On September 19-21, 2011, the World Trade Organization (WTO) held this year’s Public Forum, Seeking Answers to Global Trade Challenges. The annual meeting, launched in 2001, provides a mechanism for the WTO to interact with the public and civil society. Major topics addressed during the three-day meeting included trade in natural resources, and the relationship between trade and climate change.
On September 21st, the WTO held the session, Strategies for Promoting Green Innovation and Disseminating Environmentally Technologies – What Role for Intellectual Property? During the session, five speakers explored the question of how intellectual property rights fit into the broader global effort to encourage the research and development of cutting-edge, “green” technologies.
In his remarks, the first speaker – José Romero of the Switzerland Federal Office of Environment – summarized the efforts of the international community to combat climate change since the United Nations Framework Convention on Climate Change (UNFCCC) was signed in 1992. Romero highlighted the need for the negotiation of a new treaty on climate change since the first round of commitments under the Kyoto Protocol comes to a close in 2012. Romero says the U.S. is prepared to discuss a legally binding agreement, but is particularly concerned about transparency: it insists on knowing what other countries, notably China, are doing with regards to their own emissions levels. Romero also suggests that any future agreement ought to reflect the changes in global economic conditions since 1992. While developing countries have taken major steps to reduce greenhouse gas emissions, the developed countries would like to find a way to make these efforts part of any future agreement. Developing countries prefer instead to make voluntary commitments.
Romero concluded by asking the WTO to consider what steps it could take to facilitate the mitigation and adaptation of climate change, and to promote the dissemination of green technologies throughout the world.
Anthony Taubman, Director of the WTO Intellectual Property Division, spoke about the relationship between climate change and the WTO agreement on intellectual property, called Trade-Related Aspects of Intellectual Property Rights (TRIPS). According to Taubman, the debate about the role of TRIPS in environmental concerns centers on the task of developing better ways to promote the use of green technologies. Taubman points out that a major obstacle in the discussion of the relationship between intellectual property and climate change is the lack of information. Questions include which low-carbon technologies are needed in which countries, whether those technologies are patented, and how the patent owners exercise their rights.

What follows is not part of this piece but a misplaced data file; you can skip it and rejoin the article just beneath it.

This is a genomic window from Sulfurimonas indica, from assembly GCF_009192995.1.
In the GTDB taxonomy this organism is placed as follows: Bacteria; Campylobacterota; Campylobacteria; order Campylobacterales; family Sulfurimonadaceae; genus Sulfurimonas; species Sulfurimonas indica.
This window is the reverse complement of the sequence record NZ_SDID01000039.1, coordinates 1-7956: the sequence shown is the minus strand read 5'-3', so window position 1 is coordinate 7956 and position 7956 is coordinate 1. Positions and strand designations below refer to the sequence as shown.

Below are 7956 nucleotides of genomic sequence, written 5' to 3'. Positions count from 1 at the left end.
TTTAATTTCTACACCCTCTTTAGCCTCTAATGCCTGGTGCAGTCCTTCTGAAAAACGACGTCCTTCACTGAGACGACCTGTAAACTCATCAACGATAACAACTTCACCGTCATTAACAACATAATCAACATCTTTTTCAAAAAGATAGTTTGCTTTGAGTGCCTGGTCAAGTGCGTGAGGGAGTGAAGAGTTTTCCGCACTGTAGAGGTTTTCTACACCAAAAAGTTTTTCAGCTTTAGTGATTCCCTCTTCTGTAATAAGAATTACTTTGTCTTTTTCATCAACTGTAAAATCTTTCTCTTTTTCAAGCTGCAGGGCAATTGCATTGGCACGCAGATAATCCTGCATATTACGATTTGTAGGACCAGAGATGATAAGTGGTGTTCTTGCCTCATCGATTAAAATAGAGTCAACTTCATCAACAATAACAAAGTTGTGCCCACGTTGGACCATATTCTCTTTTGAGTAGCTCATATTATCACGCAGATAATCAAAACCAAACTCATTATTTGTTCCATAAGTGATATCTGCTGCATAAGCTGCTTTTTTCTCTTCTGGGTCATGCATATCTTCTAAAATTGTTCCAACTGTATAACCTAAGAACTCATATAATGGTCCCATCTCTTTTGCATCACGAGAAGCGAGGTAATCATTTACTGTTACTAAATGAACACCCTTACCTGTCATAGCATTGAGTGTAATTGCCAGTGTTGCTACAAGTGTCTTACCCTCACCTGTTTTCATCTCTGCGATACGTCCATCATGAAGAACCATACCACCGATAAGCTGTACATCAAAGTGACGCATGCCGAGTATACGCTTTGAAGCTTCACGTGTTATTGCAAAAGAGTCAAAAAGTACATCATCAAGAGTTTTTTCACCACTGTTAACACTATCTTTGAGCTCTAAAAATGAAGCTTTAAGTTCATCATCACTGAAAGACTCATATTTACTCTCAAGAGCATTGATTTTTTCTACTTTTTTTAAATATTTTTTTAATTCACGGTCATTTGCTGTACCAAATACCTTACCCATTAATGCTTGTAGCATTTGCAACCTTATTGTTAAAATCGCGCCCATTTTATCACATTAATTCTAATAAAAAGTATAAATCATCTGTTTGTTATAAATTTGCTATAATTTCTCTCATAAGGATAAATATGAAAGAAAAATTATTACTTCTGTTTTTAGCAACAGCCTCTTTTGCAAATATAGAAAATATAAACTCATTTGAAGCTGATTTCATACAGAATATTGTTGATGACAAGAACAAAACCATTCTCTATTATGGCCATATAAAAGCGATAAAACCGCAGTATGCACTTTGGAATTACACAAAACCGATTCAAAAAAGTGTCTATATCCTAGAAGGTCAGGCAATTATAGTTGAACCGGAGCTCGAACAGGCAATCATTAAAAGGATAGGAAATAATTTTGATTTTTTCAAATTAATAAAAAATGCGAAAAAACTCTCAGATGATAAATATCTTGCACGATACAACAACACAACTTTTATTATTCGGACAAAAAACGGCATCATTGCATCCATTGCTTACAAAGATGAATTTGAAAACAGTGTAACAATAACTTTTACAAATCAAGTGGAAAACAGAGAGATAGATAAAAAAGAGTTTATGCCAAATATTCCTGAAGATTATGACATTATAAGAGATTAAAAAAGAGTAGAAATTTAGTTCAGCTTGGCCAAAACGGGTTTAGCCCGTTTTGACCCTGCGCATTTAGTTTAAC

While Taubman does not participate in WTO negotiations, he is able to develop a sense of the major points of view prevailing among members. Following is Taubman’s description of three broad perspectives:
- The intellectual property component of the international trade regime functions well in its current form. Improvements could be made, but a major overhaul is unnecessary.
- The current rules are not up to the task of allowing for the appropriate dissemination of green technologies. Climate change is similar to the issue of health and access to medicines, and WTO members should create mechanisms to increase access to low-carbon technology.
- The WTO intellectual property rules will not result in a satisfactory outcome, and specific carve-outs [the exclusion of certain technologies from the WTO intellectual property regime] are necessary.
Taubman concludes that controversy is to be expected with such varied points of view.
Other speakers at the session included Martin Khor, Executive Director of the South Centre; Dyebo Shabalala, Assistant Professor at Maastricht University; and Thaddeus Burns, Senior Counsel at General Electric.
Sources: WTO Director-General Pascal Lamy’s opening speech, http://www.wto.org/english/news_e/sppl_e/sppl206_e.htm; WTO Public Forum 2011: Seeking Answers to Global Trade Challenges [Factsheet] http://www.wto.org/english/forums_e/public_forum11_e/factsheet_e.doc. Specific information on the session, Strategies for Promoting Green Innovation and Disseminating Environmentally Friendly Technologies – What Role for Intellectual Property?, including an audio recording of the entire session and presentations from three of the five speakers, is available at http://www.wto.org/english/forums_e/public_forum11_e/programme_e.htm#session38.
Written By: Cherie Tremaine, GIELR Staff